September 18, 2021

Photos: Indian launcher assembled to loft environment-monitoring spacecraft


If you would like to see more articles like this please support our coverage of the space program by becoming a Spaceflight Now Member. If everyone who enjoys our website helps fund it, we can expand and improve our coverage further.

India’s Polar Satellite Launch Vehicle has been stacked on its launch pad for blastoff early Wednesday with a new resource-mapping satellite to aid in urban planning, crop monitoring and improve emergency response to natural disasters.

The PSLV is scheduled for launch at 0454 GMT Wednesday (11:54 p.m. EST Tuesday) from the First Launch Pad at the Satish Dhawan Space Center, India’s spaceport on Sriharikota Island on the country’s east coast.

A new satellite to look down on Earth and provide data on the planet’s natural resources has been closed up inside the PSLV’s nose cone for Wednesday’s launch, which is scheduled for 10:24 a.m. India Standard Time.

The Resourcesat 2A mission will track agriculture, water resources, soil contamination, and the growth of Indian cities. It is a follow-up to the Resourcesat 1 and Resourcesat 2 spacecraft launched by India in 2003 and 2011.

The photos below show the stacking of the PSLV on the launch pad at Sriharikota, including the assembly of the multi-segment first stage motor, the addition of six 39-foot-long (12-meter) solid rocket boosters, and the hoisting of the PSLV’s liquid-fueled second stage into the pad’s mobile gantry.

The rocket assigned for Resourcesat 2A’s launch will fly in the PSLV XL configuration, featuring enlarged solid rocket boosters holding nearly 27,000 pounds (12.2 metric tons) of pre-packed solid propellant. It will be the 38th launch of a PSLV overall, and the 15th launch by the PSLV XL version.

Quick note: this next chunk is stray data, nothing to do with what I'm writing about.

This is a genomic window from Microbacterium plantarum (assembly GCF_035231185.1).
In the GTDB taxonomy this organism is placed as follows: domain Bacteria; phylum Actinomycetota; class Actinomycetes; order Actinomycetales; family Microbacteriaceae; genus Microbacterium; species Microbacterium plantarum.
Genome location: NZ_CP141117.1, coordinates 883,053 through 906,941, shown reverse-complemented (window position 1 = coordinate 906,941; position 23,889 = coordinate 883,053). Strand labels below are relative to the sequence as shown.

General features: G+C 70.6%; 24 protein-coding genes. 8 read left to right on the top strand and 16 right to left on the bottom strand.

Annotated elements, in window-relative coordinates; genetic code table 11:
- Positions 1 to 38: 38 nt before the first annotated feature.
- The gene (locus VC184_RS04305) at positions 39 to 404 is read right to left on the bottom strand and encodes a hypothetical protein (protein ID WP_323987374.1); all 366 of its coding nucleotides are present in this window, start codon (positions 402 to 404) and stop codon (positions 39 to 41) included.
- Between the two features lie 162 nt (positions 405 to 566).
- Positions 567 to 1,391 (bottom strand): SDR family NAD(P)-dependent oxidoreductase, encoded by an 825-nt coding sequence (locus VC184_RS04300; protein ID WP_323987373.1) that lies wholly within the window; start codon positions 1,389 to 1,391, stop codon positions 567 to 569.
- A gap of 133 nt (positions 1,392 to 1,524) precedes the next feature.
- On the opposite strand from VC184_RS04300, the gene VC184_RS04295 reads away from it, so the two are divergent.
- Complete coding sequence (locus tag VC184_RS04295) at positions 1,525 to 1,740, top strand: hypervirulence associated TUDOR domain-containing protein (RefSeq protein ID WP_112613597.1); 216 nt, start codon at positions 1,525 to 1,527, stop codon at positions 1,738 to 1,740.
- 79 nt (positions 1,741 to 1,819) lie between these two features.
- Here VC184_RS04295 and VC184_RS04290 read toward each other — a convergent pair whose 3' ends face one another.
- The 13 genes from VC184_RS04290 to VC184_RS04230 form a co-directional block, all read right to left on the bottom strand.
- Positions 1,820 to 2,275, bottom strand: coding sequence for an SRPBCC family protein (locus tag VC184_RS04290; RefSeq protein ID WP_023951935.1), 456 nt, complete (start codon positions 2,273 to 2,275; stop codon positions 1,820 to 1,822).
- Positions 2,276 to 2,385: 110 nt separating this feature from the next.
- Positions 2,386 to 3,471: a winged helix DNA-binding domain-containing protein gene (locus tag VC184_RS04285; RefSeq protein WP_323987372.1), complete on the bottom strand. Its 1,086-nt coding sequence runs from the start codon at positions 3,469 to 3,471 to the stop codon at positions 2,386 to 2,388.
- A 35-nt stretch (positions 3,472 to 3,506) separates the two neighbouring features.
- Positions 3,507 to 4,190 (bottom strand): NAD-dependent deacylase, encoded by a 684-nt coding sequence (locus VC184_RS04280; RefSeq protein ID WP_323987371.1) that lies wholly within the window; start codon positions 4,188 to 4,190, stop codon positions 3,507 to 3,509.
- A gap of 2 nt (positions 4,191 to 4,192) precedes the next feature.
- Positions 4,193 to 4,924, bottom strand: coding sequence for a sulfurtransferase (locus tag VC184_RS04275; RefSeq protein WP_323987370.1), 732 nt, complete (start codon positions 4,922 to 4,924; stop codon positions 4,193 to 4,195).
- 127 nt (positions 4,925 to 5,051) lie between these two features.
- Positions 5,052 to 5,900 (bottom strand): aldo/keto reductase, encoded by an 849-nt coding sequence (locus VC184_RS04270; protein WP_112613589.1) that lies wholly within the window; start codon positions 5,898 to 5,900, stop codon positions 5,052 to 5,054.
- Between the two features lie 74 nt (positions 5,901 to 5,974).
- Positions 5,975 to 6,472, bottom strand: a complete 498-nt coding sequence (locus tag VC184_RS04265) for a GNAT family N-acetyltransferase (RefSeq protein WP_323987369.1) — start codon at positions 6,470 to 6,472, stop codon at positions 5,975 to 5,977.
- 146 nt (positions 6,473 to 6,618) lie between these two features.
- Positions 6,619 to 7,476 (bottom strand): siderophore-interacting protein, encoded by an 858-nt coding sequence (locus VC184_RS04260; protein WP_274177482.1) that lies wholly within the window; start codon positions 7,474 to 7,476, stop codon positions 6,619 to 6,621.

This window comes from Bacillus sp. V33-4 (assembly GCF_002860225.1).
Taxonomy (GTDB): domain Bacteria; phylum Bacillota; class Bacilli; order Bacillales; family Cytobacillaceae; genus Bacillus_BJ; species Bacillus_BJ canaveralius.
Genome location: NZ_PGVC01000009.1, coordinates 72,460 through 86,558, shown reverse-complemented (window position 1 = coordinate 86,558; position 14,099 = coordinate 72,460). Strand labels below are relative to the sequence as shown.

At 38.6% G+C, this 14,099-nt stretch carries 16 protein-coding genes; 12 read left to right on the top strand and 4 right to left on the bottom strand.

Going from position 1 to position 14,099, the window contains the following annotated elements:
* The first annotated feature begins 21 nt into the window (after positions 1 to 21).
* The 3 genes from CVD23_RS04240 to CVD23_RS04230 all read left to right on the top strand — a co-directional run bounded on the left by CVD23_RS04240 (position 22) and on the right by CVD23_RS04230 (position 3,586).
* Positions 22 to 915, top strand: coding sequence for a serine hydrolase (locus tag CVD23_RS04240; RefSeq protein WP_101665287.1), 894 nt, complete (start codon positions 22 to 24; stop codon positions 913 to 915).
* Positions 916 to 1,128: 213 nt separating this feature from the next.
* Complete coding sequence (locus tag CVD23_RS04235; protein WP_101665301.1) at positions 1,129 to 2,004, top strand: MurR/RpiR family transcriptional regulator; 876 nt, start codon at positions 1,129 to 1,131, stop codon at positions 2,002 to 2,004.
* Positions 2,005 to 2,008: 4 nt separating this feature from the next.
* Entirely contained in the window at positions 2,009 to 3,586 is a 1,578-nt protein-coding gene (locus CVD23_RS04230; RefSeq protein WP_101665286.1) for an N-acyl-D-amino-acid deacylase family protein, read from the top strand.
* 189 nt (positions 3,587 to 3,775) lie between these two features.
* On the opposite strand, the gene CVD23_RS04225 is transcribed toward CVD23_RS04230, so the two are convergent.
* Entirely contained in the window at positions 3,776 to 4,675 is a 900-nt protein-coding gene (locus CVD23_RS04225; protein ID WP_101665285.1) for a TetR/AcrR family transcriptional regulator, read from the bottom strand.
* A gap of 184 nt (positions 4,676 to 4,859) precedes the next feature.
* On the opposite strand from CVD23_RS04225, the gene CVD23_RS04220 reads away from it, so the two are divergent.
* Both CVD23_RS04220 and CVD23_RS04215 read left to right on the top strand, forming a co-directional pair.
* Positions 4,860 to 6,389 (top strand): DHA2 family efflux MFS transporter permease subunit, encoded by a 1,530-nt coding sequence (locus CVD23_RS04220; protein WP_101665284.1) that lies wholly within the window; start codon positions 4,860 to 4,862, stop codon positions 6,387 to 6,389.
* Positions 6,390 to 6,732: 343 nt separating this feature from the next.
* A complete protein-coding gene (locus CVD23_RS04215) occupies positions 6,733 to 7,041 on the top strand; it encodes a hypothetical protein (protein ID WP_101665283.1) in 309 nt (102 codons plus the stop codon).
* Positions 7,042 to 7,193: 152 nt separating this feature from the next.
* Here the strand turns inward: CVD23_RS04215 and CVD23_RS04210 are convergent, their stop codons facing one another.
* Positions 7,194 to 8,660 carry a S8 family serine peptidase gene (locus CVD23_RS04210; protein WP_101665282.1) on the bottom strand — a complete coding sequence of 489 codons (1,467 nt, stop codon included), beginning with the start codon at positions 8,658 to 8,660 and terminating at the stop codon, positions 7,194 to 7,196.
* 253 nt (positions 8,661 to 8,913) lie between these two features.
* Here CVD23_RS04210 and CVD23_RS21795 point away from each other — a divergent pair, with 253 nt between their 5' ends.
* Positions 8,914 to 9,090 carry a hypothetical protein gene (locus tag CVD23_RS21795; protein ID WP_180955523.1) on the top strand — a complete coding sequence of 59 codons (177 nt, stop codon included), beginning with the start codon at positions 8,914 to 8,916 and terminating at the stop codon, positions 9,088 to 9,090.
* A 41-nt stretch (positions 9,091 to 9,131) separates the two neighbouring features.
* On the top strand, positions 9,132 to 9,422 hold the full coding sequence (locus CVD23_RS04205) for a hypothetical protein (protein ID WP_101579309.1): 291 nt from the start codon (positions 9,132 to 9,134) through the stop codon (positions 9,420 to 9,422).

The four-stage launcher stands 144 feet (44 meters) tall, roughly equivalent to a 14-story building.

Wednesday’s flight, known as PSLV-C36, will be the seventh Indian space launch of the year, a record number of launches in the history of the country’s space program. The tally so far this year includes five PSLV missions and one launch of the more powerful Geosynchronous Satellite Launch Vehicle, but it does not count suborbital flights that tested a prototype reusable space plane and an experimental scramjet propulsion system.

The PSLV will deliver the 2,722-pound (1,235-kilogram) Resourcesat 2A satellite to an orbit around 514 miles (827 kilometers high) at an inclination of 98.7 degrees, according to a mission overview document provided by the Indian Space Research Organization.

Designed for a five-year mission, Resourcesat 2A carries three cameras to take visible and near-infrared pictures, and India’s space agency said the new craft will extend the data pipeline currently fed by Resourcesat 2.

Photo credit: ISRO
Photo credit: ISRO
Photo credit: ISRO
Photo credit: ISRO
Photo credit: ISRO
Photo credit: ISRO
16
Photo credit: ISRO
Photo credit: ISRO
Photo credit: ISRO
Photo credit: ISRO
Photo credit: ISRO
Photo credit: ISRO
Photo credit: ISRO

Email the author.

Follow Stephen Clark on Twitter: @StephenClark1.


If you would like to see more articles like this please support our coverage of the space program by becoming a Spaceflight Now Member. If everyone who enjoys our website helps fund it, we can expand and improve our coverage further.
Spaceflight Now